Fill Power

Fill power is essentially a measure of the quality of the down in a down sleeping bag. If the bag has 800-fill down, 900-fill down, or higher, it’s probably going to be pretty lightweight and packable—and yet still pretty warm. Down that’s 600-fill or under is likely to be bulkier, albeit much less expensive.


Q: What is the most comfortable material for a sleeping bag?

To gauge a sleeping bag’s next-to-skin comfort, look at the material of its inner lining. Some car-camping bags have cotton or flannel linings, which can feel pretty similar to your sheets at home. However, most performance sleeping bags have polyester or nylon linings. A lower-denier fabric—like a 10-denier or 20-denier nylon—will generally feel thinner and therefore less crinkly against your skin. Look for a “brushed” lining fabric if you want an extra snuggly feel. Taffeta liners, in contrast, tend to feel more smooth and satiny, which some sleepers prefer.

Q: Is it better to sleep with less clothes in a sleeping bag?

Contrary to the old wive’s tale, sleeping naked in a sleeping bag will not keep you warmer. In addition, skin oils, sunscreen, and bug spray can all get into your sleeping bag’s insulation, which can cause it to clump together or wilt, making it less warm over time. It’s best to sleep with a thin base layer on both your top and bottom. You want something that’s full-coverage and wicking but that isn’t so warm it will make you sweat.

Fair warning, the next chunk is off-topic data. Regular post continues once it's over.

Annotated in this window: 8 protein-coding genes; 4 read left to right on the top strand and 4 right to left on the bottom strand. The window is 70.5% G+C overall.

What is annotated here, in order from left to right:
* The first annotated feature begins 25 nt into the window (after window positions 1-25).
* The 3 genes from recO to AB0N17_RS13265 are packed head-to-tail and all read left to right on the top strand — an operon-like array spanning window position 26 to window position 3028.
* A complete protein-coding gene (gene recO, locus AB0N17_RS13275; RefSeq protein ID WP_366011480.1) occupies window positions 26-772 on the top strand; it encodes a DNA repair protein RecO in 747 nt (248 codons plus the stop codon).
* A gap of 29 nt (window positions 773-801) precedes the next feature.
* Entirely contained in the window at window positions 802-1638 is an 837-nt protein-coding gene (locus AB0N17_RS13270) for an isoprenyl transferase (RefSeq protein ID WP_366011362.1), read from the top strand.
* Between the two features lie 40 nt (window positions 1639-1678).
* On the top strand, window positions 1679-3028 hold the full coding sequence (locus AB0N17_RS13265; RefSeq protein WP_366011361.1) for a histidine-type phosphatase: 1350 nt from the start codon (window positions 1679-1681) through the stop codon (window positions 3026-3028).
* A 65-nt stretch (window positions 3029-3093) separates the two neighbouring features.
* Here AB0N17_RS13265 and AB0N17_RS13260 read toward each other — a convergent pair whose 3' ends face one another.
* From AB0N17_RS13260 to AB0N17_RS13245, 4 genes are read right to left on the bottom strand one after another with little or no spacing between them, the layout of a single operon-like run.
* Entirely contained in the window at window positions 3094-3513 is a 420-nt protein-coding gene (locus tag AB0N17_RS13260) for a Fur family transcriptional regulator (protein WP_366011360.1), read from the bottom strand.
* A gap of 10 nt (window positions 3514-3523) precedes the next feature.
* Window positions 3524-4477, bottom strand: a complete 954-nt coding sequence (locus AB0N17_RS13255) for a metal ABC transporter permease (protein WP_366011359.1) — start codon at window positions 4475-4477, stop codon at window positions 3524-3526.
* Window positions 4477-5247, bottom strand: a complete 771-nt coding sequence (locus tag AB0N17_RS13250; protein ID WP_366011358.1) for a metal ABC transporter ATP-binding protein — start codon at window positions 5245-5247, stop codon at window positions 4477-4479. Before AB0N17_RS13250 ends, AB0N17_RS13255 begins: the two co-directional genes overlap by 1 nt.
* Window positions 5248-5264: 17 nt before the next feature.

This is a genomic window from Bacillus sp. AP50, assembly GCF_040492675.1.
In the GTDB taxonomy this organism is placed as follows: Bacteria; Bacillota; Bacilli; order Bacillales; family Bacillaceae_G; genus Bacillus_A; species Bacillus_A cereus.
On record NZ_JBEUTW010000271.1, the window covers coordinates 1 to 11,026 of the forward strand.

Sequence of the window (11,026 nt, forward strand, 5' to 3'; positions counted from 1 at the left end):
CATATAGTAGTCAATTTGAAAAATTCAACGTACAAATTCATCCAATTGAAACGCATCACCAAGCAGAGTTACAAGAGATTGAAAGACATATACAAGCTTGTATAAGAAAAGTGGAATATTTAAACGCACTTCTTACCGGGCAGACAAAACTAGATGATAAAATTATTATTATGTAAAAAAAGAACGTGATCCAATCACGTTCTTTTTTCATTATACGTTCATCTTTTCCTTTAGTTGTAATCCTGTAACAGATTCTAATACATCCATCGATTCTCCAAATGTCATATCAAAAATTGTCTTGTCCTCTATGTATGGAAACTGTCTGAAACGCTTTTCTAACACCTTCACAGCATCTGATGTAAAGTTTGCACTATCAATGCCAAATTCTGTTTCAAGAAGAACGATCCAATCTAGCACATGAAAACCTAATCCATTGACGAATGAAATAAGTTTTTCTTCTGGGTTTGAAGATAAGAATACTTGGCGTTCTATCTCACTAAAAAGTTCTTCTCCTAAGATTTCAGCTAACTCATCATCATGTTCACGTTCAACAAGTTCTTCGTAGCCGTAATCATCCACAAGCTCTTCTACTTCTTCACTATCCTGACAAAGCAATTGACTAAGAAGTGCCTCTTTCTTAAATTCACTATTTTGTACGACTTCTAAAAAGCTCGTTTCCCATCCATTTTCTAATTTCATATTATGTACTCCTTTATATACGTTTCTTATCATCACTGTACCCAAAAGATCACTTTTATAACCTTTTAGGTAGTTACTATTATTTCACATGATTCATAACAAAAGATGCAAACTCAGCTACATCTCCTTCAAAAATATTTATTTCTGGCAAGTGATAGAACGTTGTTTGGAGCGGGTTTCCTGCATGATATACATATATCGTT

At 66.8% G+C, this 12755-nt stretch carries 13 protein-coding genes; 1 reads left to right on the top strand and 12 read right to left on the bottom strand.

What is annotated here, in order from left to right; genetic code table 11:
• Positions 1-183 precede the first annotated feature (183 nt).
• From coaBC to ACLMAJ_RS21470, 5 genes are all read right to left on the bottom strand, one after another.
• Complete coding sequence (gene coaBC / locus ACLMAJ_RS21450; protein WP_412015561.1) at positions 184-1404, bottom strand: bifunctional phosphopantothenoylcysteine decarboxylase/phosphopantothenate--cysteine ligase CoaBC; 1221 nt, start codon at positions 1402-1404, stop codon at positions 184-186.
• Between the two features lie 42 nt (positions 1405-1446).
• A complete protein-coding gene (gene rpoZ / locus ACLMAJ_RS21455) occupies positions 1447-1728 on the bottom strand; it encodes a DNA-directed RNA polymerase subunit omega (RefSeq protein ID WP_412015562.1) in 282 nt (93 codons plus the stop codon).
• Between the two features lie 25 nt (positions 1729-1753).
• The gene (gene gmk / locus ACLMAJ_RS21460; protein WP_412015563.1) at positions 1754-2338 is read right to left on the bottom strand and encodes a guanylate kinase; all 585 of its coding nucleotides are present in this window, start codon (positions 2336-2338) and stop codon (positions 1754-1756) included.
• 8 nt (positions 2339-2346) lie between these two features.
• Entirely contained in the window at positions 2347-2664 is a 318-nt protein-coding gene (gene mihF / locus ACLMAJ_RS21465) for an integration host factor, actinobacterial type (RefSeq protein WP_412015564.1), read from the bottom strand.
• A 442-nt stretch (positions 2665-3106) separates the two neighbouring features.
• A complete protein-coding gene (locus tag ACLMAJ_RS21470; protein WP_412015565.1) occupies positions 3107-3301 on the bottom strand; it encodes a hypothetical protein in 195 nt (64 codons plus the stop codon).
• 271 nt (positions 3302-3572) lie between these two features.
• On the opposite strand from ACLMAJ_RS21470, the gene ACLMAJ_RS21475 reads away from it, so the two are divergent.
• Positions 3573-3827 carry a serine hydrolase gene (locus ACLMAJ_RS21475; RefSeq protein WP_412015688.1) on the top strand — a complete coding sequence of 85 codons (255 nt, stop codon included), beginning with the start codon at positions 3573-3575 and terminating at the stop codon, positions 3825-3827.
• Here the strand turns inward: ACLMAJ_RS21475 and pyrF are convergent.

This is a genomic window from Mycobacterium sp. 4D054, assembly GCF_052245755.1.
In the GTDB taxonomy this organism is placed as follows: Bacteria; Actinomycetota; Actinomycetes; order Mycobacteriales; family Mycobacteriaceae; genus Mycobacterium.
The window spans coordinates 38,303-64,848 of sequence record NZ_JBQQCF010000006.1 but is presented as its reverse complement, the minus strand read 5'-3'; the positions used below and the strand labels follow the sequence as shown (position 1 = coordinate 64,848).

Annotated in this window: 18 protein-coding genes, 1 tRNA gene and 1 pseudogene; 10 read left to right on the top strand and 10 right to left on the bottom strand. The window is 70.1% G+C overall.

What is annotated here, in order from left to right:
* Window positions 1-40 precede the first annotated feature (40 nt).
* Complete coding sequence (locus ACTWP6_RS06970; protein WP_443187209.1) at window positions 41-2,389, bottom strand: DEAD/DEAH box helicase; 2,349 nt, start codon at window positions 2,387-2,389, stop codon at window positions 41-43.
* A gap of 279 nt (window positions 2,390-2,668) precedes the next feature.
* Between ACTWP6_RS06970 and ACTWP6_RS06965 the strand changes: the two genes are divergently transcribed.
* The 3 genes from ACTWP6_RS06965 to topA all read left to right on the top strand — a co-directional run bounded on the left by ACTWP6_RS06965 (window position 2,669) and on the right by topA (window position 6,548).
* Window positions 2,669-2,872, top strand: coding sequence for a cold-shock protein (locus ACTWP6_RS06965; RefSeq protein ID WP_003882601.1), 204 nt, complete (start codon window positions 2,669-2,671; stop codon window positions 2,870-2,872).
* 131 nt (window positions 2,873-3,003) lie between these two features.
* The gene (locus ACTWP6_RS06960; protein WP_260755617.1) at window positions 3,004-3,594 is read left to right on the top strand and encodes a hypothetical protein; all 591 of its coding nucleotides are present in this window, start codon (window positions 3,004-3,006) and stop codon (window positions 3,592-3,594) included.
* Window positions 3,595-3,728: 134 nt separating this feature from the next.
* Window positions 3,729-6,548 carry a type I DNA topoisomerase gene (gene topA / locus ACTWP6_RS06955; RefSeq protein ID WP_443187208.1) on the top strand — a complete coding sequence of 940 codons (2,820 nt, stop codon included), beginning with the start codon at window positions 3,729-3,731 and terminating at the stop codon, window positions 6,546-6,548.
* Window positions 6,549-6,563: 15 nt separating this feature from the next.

Best 0-Degree Sleeping Bags: Final Thoughts

The best sleeping bags balance warmth and comfort with weight and packability. They’re made of soft, durable materials, and they have all the right zippers and baffles you need to seal in heat when you need it—or vent it out when you don’t. If you’re on the hunt for the perfect sleeping bag, any of the ones we tested above will do.

Why Trust Us

For more than 125 years, Field & Stream has been providing readers with honest and authentic coverage of outdoor gear. Our writers and editors eat, sleep, and breathe the outdoors, and that passion comes through in our product reviews. You can count on F&S to keep you up to date on the best new gear. And when we write about a product—whether it’s a bass lure or a backpack—we cover the good and the bad, so you know exactly what to expect before you decide to make a purchase.